A line I think about a lot comes from GQ writer Cam Woolf's write-up of last fall's streetwear con, Hypefest. In it, Woolf singles in on a pack of young men, and writes:
What struck me about the group was that a decade earlier, they might have been circled around a television rooting on the Yankees, who were playing that night. They’d be dissecting every at-bat, slinging around advanced metrics with inscrutable acronyms like ERA+, BABIP, or OPS+, and griping about Giancarlo Stanton’s deficiency against righties. Instead, they spend their days pouring that energy into clothes: tracking prices, posting in forums and Facebook groups, and trying their mightiest to compile an impressive collection of clothes and sneakers—the same way their fathers might have done with baseball cards. Style is now the lingua franca of a generation trying to prove their cool. And so Hypefest wasn’t so much an opportunity to walk around a carefully curated mall as a chance to be around other people who’d be interested in doing exactly that.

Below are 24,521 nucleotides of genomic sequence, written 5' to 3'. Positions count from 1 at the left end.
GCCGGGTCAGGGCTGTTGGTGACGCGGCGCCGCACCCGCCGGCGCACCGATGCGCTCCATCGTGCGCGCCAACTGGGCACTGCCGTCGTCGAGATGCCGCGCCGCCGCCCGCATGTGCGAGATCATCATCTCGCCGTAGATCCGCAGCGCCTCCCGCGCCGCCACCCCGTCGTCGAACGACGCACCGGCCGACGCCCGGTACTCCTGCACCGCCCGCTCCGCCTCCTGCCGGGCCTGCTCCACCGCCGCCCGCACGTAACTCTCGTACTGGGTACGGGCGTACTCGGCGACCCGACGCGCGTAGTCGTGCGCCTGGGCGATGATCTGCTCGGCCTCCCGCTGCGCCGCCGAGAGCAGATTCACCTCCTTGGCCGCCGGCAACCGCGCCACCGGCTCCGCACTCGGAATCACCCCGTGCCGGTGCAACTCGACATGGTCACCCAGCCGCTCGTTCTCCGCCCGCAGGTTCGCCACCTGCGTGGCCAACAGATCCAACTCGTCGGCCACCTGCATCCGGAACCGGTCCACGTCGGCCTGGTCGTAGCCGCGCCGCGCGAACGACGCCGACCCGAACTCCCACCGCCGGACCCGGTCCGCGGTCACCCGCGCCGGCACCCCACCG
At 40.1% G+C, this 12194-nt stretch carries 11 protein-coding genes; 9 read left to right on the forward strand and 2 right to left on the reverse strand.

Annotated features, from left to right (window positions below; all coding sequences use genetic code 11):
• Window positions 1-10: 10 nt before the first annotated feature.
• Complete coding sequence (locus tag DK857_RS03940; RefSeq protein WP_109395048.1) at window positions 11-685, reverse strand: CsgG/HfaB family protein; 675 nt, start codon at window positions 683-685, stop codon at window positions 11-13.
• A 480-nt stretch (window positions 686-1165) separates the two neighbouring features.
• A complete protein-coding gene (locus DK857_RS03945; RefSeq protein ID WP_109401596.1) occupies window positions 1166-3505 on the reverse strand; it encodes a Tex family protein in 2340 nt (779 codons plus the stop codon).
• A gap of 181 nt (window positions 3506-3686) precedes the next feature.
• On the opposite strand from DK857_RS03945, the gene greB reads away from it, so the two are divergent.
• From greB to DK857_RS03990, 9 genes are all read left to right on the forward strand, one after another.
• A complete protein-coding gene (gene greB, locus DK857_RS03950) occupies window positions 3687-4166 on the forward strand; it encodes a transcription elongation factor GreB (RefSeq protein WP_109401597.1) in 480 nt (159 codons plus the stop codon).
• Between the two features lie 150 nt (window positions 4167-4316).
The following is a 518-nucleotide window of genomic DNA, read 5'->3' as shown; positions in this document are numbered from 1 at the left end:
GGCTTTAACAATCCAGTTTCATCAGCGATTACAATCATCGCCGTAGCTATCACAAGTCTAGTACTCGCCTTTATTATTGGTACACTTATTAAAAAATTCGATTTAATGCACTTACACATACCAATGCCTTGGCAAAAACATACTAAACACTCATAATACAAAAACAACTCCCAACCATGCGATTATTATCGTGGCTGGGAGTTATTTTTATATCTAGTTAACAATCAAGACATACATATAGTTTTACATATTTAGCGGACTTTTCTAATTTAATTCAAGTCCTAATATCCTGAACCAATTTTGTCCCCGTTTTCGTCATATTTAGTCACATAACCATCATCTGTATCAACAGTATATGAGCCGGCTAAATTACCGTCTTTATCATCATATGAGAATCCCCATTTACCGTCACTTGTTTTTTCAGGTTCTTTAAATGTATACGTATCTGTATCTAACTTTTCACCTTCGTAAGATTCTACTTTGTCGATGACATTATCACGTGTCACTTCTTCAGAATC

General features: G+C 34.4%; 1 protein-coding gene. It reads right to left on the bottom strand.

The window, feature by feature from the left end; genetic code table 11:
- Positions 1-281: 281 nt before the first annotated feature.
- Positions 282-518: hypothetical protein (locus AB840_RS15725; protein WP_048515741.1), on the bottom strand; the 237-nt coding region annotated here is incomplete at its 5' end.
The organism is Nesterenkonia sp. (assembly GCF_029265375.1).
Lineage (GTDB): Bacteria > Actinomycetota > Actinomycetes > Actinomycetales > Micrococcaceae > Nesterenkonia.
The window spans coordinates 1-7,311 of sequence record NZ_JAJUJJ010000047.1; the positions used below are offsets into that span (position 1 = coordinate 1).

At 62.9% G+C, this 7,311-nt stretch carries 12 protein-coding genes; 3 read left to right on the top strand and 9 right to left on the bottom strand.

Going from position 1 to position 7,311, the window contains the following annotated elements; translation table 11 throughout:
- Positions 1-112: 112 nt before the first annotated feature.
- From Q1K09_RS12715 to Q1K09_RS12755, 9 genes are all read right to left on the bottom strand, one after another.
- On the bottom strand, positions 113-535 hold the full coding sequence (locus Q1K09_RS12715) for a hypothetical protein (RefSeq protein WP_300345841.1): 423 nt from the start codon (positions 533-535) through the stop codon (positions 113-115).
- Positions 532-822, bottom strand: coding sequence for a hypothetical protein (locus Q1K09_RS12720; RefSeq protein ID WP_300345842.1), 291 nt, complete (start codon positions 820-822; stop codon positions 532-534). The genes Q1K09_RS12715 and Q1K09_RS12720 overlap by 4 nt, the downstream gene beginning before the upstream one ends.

That passage underlines the tension of how NBA fits—a category that contains both sports and fashion—became one of American pop culture's most important mirrors. In an age where personalities drive the biggest and fastest growing sports, these style extensions gave more depth to athletes we already tracked closely. Following a given athlete's ongoing commentary via his style choices provided important shading, small details we could cling to. Sometimes, outfits carried more dramatic tension than the games themselves. There's a reason so many brands want to bottle the influence of the most wave-making players.
As tracking the NBA increasingly becomes a year-round concern, something as surface-y as outfit choices (and the resulting news cycle) serves as an intriguing proof of concept. In previous eras, the NBA focused on marketing the basketball. Now, they're marketing a 360-degree lifestyle.
Check out our roundup of the best fits from 2018.